Jambon Beurre for the Climate Generation: La Vie Debuts Plant-Based French Ham
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Green Queen speaks to French startup La Vie’s co-founder and CEO Nicolas Schweitzer about the startup’s new plant-based ham, its latest crowdfunding campaign, and its new virtual restaurant.
Bacon is what made La Vie famous in the plant-based sector. That, and the company’s often viral marketing campaigns. But in the land of the Gauls, the true test of plant-based pork is ham.
For the average French person, the ‘jambon beurre’ – a ham, butter and baguette sandwich available at every bakery in the country – is the epitome of a humble French lunch. So famous and typical is the sandwich, in fact, that there’s even a national jambon beurre index, which analyses the average price of the lunch staple.
La Vie’s new plant-based ham means vegans and those looking to reduce their meat consumption can now enjoy the nation’s favourite sandwich – over 1.2 billion jambon beurre sandwiches are reportedly sold every year.
A plant-based ham to rival conventional pork
While many other plant-based companies in Europe and the US have tackled a range of deli meats, really good European-style vegan ham has eluded the sector. La Vie hopes to conquer the ham market with its latest product, which comes in two flavours (regular and smoked) and counts only seven ingredients – the product is 90% pea protein. It’s complemented by soy protein, natural flavourings, radish juice concentrate, salt, acidity regulator (potassium acetate) and vegan lactic acid. A smoke flavouring is added to the smoked version.
Unlike the vast majority of pork hams, La Vie’s version – developed over four years – is free of nitrites, which the World Health Organization has linked to cancer. On the nutrient front, the product delivers too, with one serving offering 19.5g of protein and only 0.7 grams of saturated fat – compared to 21g of protein and 1g of saturated fat for the country’s market-leading conventional ham.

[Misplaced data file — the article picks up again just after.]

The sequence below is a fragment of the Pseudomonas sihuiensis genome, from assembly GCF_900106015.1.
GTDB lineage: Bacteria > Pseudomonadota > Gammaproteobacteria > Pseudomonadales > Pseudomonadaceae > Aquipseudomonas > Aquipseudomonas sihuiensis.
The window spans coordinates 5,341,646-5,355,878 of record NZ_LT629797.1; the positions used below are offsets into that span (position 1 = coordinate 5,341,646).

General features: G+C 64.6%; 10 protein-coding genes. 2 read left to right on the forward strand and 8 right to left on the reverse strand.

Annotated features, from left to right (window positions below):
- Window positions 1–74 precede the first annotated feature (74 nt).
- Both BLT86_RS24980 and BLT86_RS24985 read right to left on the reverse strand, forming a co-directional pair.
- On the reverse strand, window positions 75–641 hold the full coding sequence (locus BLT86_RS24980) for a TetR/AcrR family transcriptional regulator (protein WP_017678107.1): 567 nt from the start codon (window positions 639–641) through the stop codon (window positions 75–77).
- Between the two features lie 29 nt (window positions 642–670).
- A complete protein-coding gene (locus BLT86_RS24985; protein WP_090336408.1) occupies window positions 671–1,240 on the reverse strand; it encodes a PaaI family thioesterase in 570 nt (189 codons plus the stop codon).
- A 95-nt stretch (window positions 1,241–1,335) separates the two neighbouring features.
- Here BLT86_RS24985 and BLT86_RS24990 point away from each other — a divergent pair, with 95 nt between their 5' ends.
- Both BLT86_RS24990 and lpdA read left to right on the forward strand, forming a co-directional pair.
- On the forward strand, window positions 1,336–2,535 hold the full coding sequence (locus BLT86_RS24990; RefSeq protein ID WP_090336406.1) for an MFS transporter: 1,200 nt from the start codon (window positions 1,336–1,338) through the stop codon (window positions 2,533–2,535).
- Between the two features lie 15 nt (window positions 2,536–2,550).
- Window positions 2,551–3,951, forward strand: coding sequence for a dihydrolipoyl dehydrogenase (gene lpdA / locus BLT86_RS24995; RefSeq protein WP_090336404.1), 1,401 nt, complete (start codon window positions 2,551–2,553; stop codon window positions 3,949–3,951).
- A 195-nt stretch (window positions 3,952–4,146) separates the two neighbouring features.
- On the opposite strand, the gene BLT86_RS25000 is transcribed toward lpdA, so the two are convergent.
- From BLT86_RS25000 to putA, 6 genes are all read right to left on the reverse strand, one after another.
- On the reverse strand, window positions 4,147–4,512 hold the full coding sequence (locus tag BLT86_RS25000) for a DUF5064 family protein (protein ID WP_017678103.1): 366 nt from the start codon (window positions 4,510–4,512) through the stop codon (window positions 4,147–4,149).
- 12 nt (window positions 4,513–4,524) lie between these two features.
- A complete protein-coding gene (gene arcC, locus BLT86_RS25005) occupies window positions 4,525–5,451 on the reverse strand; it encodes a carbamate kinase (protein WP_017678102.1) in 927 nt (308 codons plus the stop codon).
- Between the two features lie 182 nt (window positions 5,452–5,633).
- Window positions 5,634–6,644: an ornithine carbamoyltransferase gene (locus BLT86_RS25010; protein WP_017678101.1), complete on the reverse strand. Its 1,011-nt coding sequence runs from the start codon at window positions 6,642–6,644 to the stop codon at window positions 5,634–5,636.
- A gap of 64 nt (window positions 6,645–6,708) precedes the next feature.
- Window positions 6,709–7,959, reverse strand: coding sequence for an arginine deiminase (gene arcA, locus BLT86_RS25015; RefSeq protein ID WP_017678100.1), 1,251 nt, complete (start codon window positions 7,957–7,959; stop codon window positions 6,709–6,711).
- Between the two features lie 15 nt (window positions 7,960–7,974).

Green Queen editor-in-chief Sonalie Figueiras, who is half-French and grew up eating jambon beurre sandwiches regularly, got to taste La Vie’s Smoked Ham back in May during the Hack Summit. She was wowed, noting at the time the ham was one of the best plant-based meat products she had ever tasted.
Figuerias caught up with La Vie co-founder and CEO Nicolas Schweitzer on a call to talk about the startup’s many announcements.
The ham has been on retail shelves for just under a week, and Schweitzer shared that he has anxiously been tracking comments and feedback across social media and review sites – so far, the response has been unanimously positive. Shoppers say both texture and taste are uncanny, with many rejoicing about the ability to enjoy meat-free versions of traditional French dishes like a croque monsieur.
Currently, the ham is available at multiple French supermarket chains including Intermarche, Leclerc, Super U, Auchamps, and Cora – although notably, it is not yet on sale at Carrefour.
The rapid rise of La Vie
La Vie says its flagship vegan bacon sells nearly as much as France’s top-selling bacon brand, in terms of volume. While Schweitzer acknowledges that France is not Europe’s largest bacon market, the young company enjoys robust sales and strong consumer support. Its Smoked Lardons product is the top-selling plant-based meat SKU in the country, he says, as per IRI data.